If you are suffering from a toothache, chipped tooth, loose filling or other dental emergency, it's important to call your dentist as soon as possible. Toothaches may be an indication of a cavity or other serious problem - such as a bacterial infection - that will need to be addressed quickly and should not go untreated. Until a professional treats you, here are some at-home tips to calm oral pain and what to do when an unexpected emergency arises.
With most dental emergencies, severe pain may be a factor. Aspirin or aspirin substitutes should be avoided as they can slow clotting. If you cannot manage the pain without assistance, you may consider ibuprofen or naproxen sodium - but only if you have no previous allergies or medications that can interact with these painkillers. Be sure to check with your doctor or pharmacist and carefully follow your doctor's and label instructions.
Cavity Calming SolutionsApplying ice (on and off) to the affected area or to the cheek may help sooth irritated nerves and reduce swelling. Oil of cloves (from the pharmacy), or even fresh cloves from the spice rack, have been known as an aid in relieving pain naturally. Never place an aspirin directly on a painful area inside the mouth. Very gentle massaging and flossing can help to remove irritants, while rinsing with a tepid crystal salt water solution will help reduce swelling and detoxify the mouth. Real vanilla extract placed on a cotton ball and then dabbed around an irritation may also help relieve pain.
Broken ToothRinse your mouth with a warm crystal salt-water solution and get to your dentist as soon as possible. Bleeding may be stopped with gentle pressure to the gums, not to the tooth. Remember to bring any tooth fragments to the dentist with you and keep them hydrated in a solution such as milk or salt water. A soft piece of wax or a temporary filling material from the pharmacy may help to prevent further irritation.
Knocked-out ToothHold or place your tooth in the socket if possible or wrap in clean, wet gauze until you can see a dentist. A tooth has a better chance of being saved and re-implanted if you can get to a dentist within 30 minutes. Call an emergency room or 24-hour dental service if you can't reach your dentist in time. Biting down on a moistened tea bag may help sooth and slow bleeding.
Crown or Bridge Fell OutUse a little petroleum jelly or denture adhesive available from the pharmacy under the crown to hold it in place - as a very temporary fix - until you can see a dentist. Do not chew on the crown or bridge.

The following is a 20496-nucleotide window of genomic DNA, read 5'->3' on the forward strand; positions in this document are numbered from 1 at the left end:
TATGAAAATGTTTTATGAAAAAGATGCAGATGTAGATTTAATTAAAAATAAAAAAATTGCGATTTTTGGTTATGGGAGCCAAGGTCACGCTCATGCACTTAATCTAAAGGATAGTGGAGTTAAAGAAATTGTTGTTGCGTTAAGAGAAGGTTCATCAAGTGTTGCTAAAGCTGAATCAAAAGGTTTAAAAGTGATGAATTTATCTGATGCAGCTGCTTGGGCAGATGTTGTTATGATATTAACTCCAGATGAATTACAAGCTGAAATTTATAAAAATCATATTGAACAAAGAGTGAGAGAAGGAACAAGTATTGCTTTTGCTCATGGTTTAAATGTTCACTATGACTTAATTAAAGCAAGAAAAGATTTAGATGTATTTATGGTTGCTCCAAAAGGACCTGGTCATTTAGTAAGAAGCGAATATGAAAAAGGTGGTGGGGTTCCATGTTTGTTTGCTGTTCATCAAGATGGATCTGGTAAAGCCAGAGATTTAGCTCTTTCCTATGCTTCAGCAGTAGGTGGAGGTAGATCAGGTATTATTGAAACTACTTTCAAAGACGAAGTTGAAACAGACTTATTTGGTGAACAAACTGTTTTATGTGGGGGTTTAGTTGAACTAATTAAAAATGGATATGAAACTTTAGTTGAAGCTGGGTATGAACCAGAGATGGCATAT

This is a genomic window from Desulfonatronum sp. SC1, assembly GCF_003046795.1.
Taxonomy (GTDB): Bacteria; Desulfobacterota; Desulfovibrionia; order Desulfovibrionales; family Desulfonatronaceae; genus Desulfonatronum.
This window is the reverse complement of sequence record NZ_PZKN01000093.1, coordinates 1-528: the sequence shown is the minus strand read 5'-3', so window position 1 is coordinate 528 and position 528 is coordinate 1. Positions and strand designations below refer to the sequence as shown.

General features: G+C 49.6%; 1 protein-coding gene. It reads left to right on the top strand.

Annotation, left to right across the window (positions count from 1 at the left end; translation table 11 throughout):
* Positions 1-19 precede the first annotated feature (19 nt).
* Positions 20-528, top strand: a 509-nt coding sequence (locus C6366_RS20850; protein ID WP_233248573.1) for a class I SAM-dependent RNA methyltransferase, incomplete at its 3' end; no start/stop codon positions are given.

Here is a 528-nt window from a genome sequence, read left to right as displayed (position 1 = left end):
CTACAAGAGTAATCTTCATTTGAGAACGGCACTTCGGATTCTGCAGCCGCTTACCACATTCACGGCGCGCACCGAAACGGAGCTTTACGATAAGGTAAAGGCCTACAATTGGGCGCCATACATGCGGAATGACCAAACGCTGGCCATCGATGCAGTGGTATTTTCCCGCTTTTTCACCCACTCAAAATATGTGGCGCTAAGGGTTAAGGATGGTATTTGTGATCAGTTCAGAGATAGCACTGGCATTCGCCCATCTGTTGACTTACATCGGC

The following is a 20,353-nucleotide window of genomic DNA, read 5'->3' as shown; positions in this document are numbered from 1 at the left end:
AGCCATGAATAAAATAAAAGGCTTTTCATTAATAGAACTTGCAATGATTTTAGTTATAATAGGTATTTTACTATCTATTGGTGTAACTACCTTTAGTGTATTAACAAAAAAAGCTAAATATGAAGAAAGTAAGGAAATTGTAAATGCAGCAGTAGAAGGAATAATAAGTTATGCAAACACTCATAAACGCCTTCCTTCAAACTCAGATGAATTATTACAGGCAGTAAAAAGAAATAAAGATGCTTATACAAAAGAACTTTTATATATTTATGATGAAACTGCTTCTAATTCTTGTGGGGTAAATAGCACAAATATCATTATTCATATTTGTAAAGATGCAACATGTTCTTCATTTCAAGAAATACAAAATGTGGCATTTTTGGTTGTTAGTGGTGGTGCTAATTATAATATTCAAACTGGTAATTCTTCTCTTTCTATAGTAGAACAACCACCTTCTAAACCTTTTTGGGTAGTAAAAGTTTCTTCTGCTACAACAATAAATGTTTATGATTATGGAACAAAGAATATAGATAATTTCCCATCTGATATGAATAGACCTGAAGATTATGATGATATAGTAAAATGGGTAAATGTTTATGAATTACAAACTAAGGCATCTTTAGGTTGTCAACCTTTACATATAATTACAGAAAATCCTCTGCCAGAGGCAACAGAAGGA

Bitten Tongue or LipApply a cold compress and gentle pressure to help stop bleeding. If bleeding does not stop, go to an emergency room.
Object Caught Between TeethIf you cannot remove an object with gentle flossing, do not cut your gums or use any sharp objects to remove the obstruction. You should rinse with warm crystal salt water solution until you can see a dentist.
We often say the mouth is the gateway to total wellness. Treat your mouth with respect and care, including eating a healthy, antioxidant-rich diet, and exercising and brushing three times a day. Visit your dentist regularly for cleanings and oral health exams. Your dentist may be able to prevent a possible emergency by catching dental problems before they begin - saving you a lot of discomfort and a potential emergency visit later. And common dental issues, such as gum disease, may be precursors to other, more serious illnesses. Studies from Harvard and other major medical institutions have proven that poor gums can put you at high risk for diabetes, heart disease and other illness.
Many people see their dentist more than they see any other doctor. If you are like many who are afraid to see the dentist regularly, ask about "pain free" dental care. In fact, many of our patients find our treatments and procedures soothing and even comforting. Today's dental science has come a long way - and patients should not be afraid to seek good oral health options. If you are concerned because you do not have insurance, talk to your dentist about possible payment options or other forms of help that may be available. Dr. Gerald P. Curatola is a renowned aesthetic dentist and pioneer in the emerging field of rejuvenation dentistry, which improves patients' overall health and appearance by integrating total wellness with cutting edge oral care and restorative procedures. In addition to his private practice, research, and work as a Clinical Associate Professor at NYU College of Dentistry, he is an internationally sought after speaker, author and expert who has been featured widely in print and broadcast media. For more information, go to DrGerry.net